There’s a disconnect between food stamps and the people who need them.
To use San Francisco as an example, around one in four people face food insecurity and hunger, the SF-Marin Food Bank reports. Yet nationwide, according to the U.S. Department of Agriculture, eligible citizens are leaving $13 billion in food stamp benefits on the table.
What is keeping people in need from accessing this available resource? One startup believes logistics is the answer, plain and simple. Signing up for food stamps is cumbersome, believes San Francisco startup mRelief, and worse for applicants whose access to internet and transportation resources may be limited.
For instance, those who struggle to pay for food likely also struggle to pay for other resources in their lives. It’s not uncommon for them to lose access to the internet at some point in the month, whether they are accessing from a web browser or mobile device.
Sure, the library has computers they can use — if they can get there. But chances are, they don’t own a car, can’t afford an Uber and may struggle to afford even “cheap” public transportation options. That becomes an even bigger problem when they get to the next phase and need to show up for an interview.
In its early days, according to TechCrunch, mRelief learned that more than half of people who needed food stamps were applying for them in person. The process could keep them tied up at the office for hours trying to turn that “available” resource into an ink-and-paper document that could actually provide them value in the real world.
So, even when transportation wasn’t a limiting factor, it’s clear that there were other obstacles, including the necessary sacrifice of time that could be spent working or looking for work, keeping food stamps from reaching hungry families.
Startup mRelief wanted to close that loop. The company formerly focused on helping applicants find out whether they were eligible to receive food stamps and other social services, but reality showed that this function was not enough to fully help individuals and families facing food insecurity.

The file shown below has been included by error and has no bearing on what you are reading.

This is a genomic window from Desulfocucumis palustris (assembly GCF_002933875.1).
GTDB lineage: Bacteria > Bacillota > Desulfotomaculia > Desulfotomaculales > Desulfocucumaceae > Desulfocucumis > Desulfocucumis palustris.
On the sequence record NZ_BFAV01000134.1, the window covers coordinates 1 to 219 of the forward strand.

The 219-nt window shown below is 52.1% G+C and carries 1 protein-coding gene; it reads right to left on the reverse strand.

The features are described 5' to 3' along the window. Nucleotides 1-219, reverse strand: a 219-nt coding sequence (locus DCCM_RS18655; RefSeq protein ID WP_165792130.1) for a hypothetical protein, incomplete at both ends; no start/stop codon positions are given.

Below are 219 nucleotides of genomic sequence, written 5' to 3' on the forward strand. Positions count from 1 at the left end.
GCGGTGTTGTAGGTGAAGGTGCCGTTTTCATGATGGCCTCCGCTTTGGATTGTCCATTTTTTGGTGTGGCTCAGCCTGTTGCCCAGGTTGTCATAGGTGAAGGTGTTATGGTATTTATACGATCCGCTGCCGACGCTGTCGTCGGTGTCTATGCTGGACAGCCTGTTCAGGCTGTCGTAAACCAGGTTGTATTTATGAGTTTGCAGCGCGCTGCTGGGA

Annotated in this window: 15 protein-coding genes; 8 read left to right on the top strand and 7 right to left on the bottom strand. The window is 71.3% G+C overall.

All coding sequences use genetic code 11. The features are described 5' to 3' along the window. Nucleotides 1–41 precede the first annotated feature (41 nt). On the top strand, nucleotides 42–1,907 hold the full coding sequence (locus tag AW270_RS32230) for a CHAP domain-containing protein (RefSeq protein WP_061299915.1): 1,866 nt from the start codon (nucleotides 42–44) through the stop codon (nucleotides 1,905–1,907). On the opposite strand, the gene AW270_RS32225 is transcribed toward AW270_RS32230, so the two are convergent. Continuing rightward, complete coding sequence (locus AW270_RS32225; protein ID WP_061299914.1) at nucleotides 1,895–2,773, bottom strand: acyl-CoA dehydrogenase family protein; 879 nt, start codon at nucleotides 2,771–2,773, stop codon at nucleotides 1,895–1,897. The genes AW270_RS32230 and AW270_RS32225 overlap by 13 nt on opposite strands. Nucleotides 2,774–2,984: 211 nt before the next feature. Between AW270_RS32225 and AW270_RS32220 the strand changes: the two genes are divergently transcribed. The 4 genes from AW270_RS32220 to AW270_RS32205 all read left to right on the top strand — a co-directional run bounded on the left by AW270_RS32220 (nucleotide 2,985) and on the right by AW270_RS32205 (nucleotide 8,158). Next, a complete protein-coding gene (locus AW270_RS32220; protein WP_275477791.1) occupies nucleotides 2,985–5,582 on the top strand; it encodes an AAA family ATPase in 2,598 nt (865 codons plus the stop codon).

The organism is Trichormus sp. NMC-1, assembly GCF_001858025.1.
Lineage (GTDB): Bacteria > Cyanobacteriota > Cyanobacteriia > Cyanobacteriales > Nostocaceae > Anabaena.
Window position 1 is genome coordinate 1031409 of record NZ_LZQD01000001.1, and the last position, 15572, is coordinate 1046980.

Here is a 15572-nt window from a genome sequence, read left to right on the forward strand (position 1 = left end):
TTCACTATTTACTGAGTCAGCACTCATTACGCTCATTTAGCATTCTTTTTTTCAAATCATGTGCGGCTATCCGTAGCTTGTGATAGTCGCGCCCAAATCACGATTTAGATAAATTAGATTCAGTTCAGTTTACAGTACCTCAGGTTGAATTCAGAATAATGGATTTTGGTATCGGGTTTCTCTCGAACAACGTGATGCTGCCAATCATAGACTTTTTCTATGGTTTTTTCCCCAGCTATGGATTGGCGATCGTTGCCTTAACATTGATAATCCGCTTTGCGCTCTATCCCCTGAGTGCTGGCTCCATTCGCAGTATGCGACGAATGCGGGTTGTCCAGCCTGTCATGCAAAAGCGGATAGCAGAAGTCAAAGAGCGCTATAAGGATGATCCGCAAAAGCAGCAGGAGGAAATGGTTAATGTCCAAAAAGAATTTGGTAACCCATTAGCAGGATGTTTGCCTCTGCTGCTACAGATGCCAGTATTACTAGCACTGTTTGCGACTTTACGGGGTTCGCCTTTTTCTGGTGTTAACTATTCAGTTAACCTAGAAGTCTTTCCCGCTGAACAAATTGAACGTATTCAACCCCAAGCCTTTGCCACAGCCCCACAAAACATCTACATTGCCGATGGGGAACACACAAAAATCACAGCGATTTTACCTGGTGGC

So, the startup built out its services to provide guidance and support from the beginning to the end of the process. It starts with not only web-based messaging, but SMS-based text messaging, solving for the scenario of potentially losing access to Wi-Fi.
“Text messaging is something [that] will last throughout the month, no matter how much data you have,” mRelief Co-Founder and CTO Genevieve Nielsen told TechCrunch.
“It’s also very easy and very conversational. We don’t want internet access to be a barrier.”
The company also offers Lyft rides to interviews. Naturally, since cost is such an exclusive factor in this situation, both the service and rides are free to users, funded through partnerships with the California Department of Social Services, San Francisco County and Yolo County Health and Human Services Department.
Since partnering with CalFresh, a program for low-income people who meet federal income eligibility rules and want to add to their budget to put healthy and nutritious food on the table, mRelief has facilitated a significant shift to mobile for the program. Before the partnership, 52 percent of applicants completed the process in person. Now, 81 percent of users are applying via mobile.
Co-founder and Executive Director Rose Afriyie of mRelief told TechCrunch, “Our mission has long been to restore dignity by transforming access to social services. This, for us, is about [the] government being able to partner with startups to build effective innovation for food stamp programs.”